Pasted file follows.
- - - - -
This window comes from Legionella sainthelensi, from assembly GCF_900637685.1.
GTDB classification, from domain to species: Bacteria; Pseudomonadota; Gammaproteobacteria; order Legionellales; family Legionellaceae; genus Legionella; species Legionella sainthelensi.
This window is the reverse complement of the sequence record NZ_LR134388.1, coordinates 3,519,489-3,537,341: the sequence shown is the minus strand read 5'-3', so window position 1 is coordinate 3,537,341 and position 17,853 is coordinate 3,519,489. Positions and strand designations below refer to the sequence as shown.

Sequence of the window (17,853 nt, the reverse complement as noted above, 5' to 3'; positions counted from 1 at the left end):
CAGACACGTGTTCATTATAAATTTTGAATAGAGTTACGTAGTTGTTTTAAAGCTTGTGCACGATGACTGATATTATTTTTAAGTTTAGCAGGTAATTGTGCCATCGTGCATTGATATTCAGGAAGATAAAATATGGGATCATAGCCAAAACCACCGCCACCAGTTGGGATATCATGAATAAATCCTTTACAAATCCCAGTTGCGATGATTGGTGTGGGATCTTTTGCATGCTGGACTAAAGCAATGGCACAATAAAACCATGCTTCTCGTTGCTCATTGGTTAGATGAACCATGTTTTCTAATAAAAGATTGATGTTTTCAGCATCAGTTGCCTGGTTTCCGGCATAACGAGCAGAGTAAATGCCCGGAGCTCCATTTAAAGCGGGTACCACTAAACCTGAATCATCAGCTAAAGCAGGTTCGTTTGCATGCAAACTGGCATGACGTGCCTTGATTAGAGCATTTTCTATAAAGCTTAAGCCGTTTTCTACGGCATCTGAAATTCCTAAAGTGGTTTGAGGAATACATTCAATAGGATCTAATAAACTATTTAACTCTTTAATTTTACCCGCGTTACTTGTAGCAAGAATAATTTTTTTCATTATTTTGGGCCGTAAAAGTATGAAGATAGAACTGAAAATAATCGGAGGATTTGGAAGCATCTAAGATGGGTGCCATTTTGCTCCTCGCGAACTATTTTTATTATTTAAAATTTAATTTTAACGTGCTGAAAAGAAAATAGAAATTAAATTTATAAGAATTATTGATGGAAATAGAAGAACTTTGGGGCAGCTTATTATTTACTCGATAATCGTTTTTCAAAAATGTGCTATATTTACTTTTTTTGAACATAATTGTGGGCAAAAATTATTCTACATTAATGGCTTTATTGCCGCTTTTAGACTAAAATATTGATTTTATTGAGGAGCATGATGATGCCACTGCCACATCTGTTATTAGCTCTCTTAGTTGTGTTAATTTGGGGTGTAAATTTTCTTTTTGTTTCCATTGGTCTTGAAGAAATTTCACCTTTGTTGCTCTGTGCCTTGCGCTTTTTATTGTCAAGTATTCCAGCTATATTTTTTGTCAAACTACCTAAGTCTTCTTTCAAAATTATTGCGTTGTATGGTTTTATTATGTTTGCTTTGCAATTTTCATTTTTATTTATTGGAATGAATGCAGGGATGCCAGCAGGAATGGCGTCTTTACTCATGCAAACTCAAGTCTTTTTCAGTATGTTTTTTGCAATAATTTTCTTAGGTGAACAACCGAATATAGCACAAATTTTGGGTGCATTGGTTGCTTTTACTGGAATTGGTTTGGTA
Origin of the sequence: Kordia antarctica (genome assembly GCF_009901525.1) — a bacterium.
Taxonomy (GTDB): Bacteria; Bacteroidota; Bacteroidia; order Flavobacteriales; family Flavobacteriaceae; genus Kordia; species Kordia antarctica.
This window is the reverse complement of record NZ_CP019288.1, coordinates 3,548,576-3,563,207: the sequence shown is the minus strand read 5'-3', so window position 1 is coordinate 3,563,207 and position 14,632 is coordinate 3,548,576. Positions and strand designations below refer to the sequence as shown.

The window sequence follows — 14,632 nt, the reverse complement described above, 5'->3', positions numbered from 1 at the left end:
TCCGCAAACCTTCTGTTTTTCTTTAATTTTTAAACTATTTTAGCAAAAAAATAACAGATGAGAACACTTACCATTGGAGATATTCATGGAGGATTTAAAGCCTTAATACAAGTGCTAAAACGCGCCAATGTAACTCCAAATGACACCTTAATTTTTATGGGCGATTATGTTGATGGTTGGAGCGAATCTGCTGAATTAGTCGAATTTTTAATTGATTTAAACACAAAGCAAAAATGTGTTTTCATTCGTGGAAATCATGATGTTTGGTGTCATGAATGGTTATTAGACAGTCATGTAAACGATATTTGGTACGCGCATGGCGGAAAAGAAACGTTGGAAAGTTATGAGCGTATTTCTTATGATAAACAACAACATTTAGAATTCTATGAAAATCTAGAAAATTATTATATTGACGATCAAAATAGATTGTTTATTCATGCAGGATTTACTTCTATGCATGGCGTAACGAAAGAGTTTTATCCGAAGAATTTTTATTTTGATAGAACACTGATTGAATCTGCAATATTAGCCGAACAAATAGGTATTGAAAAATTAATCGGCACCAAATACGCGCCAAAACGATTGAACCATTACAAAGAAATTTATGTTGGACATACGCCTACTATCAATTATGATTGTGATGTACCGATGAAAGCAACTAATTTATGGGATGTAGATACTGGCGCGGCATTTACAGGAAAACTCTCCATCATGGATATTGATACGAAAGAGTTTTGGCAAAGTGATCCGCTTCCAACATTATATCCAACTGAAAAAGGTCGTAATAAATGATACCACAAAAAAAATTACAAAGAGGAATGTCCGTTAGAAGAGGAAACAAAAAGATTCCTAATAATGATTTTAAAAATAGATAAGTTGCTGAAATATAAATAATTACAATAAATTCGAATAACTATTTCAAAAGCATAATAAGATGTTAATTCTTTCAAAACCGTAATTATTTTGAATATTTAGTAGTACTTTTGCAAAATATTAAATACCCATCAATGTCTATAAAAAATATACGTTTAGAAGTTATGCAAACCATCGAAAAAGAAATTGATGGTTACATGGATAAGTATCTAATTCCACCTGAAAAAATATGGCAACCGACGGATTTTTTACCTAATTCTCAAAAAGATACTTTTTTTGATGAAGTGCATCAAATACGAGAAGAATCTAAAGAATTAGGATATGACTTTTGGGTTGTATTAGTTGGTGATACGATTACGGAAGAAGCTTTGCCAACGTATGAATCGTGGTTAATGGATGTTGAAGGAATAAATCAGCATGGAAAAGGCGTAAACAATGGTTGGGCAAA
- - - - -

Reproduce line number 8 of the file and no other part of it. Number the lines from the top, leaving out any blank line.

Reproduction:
This window is the reverse complement of record NZ_CP019288.1, coordinates 3,548,576-3,563,207: the sequence shown is the minus strand read 5'-3', so window position 1 is coordinate 3,563,207 and position 14,632 is coordinate 3,548,576. Positions and strand designations below refer to the sequence as shown.